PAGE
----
The NHL gets a hearty welcome in Milwaukee. So now what's the future for hockey at Fiserv Forum?

Long before famed anthem singer Jim Cornelison hit the first note of “The Star-Spangled Banner” from the Fiserv Forum ice, it was abundantly clear Milwaukee had opened its arms, heart and wallet to the National Hockey League.

Tickets to Sunday’s preseason game between the Chicago Blackhawks and the Minnesota Wild went on sale Aug. 5 and were gone within minutes. Fans who gathered in the Deer District outside the arena for the city’s first taste of major league hockey in nearly 30 years got the party rolling early.

Two hours before the game, people in Blackhawks gear were lined up 75 deep at the Bucks Pro Shop trailer to buy more Blackhawks gear. Wild fans walked proudly among them. The Avalanche, Bruins, Canucks, Capitals, Ducks, Golden Knights, Maple Leafs and Predators were all represented, as were a handful of college, minor-league, high school and youth teams.

“We shouldn’t have been surprised,” Jaime Faulkner, the Blackhawks president of business operations, said of the interest in the game. “One of the reasons we chose to come here is because we knew we had a great fan base, a great hockey fan base here and a great Blackhawks fan base in Milwaukee. We shouldn’t have been surprised, but we were instantly thrilled when it sold out the way it did.”

What’s still a little surprising was where the tickets were sold. More than 80% of orders came from buyers with Wisconsin ZIP codes and just 7% from Illinois, she said.

“Obviously a lot of Blackhawks fans live in Wisconsin,” said Joyann McChesney, who came to the game with her husband Tim. Transplanted from Minnesota, where they were North Stars and Wild season ticketholders, the McChesneys live in Delafield now. They got their tickets through Tim’s work.

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“It’s probably people from Chicago who live here (who bought tickets). I bet it’s transplants. The people we talked to on the elevator, they live here but they were Chicago fans … and they still let us on the elevator.”

She was joking, of course, and they didn’t have to hide their shirts to leave after the Wild scored a 3-0 victory over the rebuilding Blackhawks. Connor Dewar had a goal and an assist, and veteran goaltender Marc-Andre Fleury stopped 12 shots.

Jim Cornelison, a legend of Blackhawks games at Chicago's United Center, sings the national anthem before the Blackhawks played the Minnesota Wild on Sunday night in the first NHL exhibition game at Fiserv Forum.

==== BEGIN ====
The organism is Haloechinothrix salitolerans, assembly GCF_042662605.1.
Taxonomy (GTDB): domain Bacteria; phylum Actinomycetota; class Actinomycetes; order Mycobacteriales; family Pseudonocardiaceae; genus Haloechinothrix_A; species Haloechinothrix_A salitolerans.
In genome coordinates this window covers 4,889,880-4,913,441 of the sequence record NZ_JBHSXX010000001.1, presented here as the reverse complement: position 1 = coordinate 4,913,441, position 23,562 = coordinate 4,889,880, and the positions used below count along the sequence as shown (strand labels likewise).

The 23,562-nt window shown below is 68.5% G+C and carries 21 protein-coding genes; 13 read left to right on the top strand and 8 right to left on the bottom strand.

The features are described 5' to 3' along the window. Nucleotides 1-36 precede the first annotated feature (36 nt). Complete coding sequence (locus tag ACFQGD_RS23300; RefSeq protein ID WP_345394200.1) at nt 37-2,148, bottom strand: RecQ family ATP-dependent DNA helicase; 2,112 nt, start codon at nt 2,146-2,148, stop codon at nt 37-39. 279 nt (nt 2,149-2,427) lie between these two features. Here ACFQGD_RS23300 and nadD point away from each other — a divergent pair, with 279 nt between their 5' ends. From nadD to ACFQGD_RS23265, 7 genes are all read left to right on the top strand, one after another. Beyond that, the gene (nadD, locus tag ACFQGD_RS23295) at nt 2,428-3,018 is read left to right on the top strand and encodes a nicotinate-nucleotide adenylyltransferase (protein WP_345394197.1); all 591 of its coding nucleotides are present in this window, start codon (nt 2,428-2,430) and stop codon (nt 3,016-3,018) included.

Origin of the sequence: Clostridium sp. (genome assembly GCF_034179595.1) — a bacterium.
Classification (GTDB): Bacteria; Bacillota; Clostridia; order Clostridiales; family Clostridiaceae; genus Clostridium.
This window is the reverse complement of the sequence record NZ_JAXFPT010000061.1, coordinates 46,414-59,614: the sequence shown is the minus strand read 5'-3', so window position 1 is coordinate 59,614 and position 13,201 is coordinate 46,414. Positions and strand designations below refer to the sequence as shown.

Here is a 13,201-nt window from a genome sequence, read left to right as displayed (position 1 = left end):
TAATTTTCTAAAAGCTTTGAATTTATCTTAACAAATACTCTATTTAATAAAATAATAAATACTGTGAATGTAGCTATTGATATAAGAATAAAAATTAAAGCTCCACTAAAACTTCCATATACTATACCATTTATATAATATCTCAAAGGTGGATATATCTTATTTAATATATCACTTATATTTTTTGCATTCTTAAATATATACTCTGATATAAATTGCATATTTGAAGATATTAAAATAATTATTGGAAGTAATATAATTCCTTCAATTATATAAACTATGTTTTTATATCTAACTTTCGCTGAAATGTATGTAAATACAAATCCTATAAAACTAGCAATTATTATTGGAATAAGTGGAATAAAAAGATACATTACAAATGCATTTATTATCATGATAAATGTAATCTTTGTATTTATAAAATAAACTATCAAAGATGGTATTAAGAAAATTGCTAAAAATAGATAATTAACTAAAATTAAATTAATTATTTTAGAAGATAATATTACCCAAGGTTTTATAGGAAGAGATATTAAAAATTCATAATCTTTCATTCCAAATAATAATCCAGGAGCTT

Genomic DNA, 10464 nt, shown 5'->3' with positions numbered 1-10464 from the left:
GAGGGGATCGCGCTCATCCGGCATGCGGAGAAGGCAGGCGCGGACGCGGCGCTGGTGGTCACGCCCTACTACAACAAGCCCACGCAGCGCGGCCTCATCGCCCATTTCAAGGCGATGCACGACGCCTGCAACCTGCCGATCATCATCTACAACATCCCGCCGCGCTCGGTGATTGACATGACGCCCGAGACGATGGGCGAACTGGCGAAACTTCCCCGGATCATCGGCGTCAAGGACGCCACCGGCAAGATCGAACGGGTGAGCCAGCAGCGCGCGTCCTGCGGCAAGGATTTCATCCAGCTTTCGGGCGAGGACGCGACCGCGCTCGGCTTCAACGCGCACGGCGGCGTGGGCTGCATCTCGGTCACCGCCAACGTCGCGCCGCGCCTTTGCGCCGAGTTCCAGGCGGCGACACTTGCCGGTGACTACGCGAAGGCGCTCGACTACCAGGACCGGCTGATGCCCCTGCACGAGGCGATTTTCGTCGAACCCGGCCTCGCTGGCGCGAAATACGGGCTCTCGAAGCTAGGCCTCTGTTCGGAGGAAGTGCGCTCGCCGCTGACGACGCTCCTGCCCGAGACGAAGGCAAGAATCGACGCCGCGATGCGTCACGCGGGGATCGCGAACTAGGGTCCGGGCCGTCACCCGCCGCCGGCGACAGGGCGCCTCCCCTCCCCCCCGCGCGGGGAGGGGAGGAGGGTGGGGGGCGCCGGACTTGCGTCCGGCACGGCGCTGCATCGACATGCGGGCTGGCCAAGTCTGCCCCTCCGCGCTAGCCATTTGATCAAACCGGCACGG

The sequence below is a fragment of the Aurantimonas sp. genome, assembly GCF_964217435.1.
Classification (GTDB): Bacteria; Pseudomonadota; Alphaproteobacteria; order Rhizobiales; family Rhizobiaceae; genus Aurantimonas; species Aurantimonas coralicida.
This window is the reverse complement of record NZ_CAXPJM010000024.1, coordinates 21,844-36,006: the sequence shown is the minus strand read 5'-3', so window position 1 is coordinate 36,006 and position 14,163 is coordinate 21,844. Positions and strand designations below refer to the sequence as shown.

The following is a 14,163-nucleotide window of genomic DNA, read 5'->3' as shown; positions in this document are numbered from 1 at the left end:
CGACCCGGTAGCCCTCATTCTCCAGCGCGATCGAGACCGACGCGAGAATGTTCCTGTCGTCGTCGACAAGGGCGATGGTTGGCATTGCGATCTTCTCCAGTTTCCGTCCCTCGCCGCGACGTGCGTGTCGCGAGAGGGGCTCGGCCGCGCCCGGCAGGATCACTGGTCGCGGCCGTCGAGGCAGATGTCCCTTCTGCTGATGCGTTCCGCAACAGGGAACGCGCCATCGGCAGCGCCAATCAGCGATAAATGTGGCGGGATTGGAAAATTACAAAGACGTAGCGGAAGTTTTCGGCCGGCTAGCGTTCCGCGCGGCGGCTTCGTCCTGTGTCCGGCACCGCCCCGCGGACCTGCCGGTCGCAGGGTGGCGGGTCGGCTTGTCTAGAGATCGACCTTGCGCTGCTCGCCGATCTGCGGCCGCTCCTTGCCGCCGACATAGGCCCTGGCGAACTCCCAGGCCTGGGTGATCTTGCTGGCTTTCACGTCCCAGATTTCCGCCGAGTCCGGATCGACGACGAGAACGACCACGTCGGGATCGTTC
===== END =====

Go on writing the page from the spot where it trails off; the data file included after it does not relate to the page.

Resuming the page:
Jim Cornelison, a legend of Blackhawks games at Chicago's United Center, sings the national anthem before the Blackhawks played the Minnesota Wild on Sunday night in the first NHL exhibition game at Fiserv Forum.

A Chicago experience in Milwaukee

Out-of-market fans got a solid exhibition version of the United Center experience, with Cornelison’s rousing anthem accompanied by the crowd’s roar, plenty of “Let’s go, ’Hawks” chants and Chicago hosts handling the in-game entertainment during stoppages.

The host Milwaukee Bucks put their stamp on the night with Deer District entertainment and DJ Shawna and mascot Bango working up the crowd.

The Blackhawks did offer some Wisconsin-specific touches too, with images of state sports legends Bob Uecker, J.J. Watt and Don Majkowski making appearances on the scoreboard screen and spectators having the opportunity to cheer the Green Bay Packers and jeer Illinois drivers.

“Everything here was great,” said Wild forward Frederick Gaudreau, who became a favorite of Milwaukee Admirals fans over parts of five seasons in the American Hockey League. “That’s where it all started in the U.S. when I became a pro. I’ve said it before, but I have a big place in my heart for this town, the Admirals, so it’s fun to come back and see them.”

The game had a handful of other Wisconsin connections mostly on the Wild side. The team is owned by Racine native Craig Leopold and coached by Dean Evason, who spent six seasons behind the Admirals bench. Blackhawks forward Colin Blackwell met his fiancée while playing with the Admirals and spends his offseason in Wisconsin.

Fans cheer as the Chicago Blackhawks enter the rink Sunday night.
Fans cheer as the Chicago Blackhawks enter the rink Sunday night.

More hockey for Fiserv Forum?

Although ice wasn’t a primary feature of Fiserv construction before it opened in 2018, hockey was always in the plans.

Last winter, the building hosted the four-team Kwik Trip Holiday Face-Off college showcase, in which Wisconsin beat Providence for the title. The initial contract calls for two more years, with the next tournament set for Dec. 28-29.

“For us, we built Fiserv to be extremely flexible, knowing we wanted the dimensions and an ice floor for an NHL rink, an NCAA rink, we wanted to do ice shows,” Peter Feigin, president of the Bucks and Fiserv Forum, said a night earlier. “The ability for it to come to fruition is great.

“So, we’ve done college hockey, Division I college hockey before, and I think now it’s just improve the product. Now that you have it, how can we expand it? And for us, there’s another little market on the event side of more high school and college hockey once we have the ice down. We think this all should be a catalyst for growth.”

Feigin and Faulkner both cautioned hockey fans, though, not to get ahead of themselves.

Sunday night was a single preseason game that could lead to more like it and more hockey, in general. But nothing more.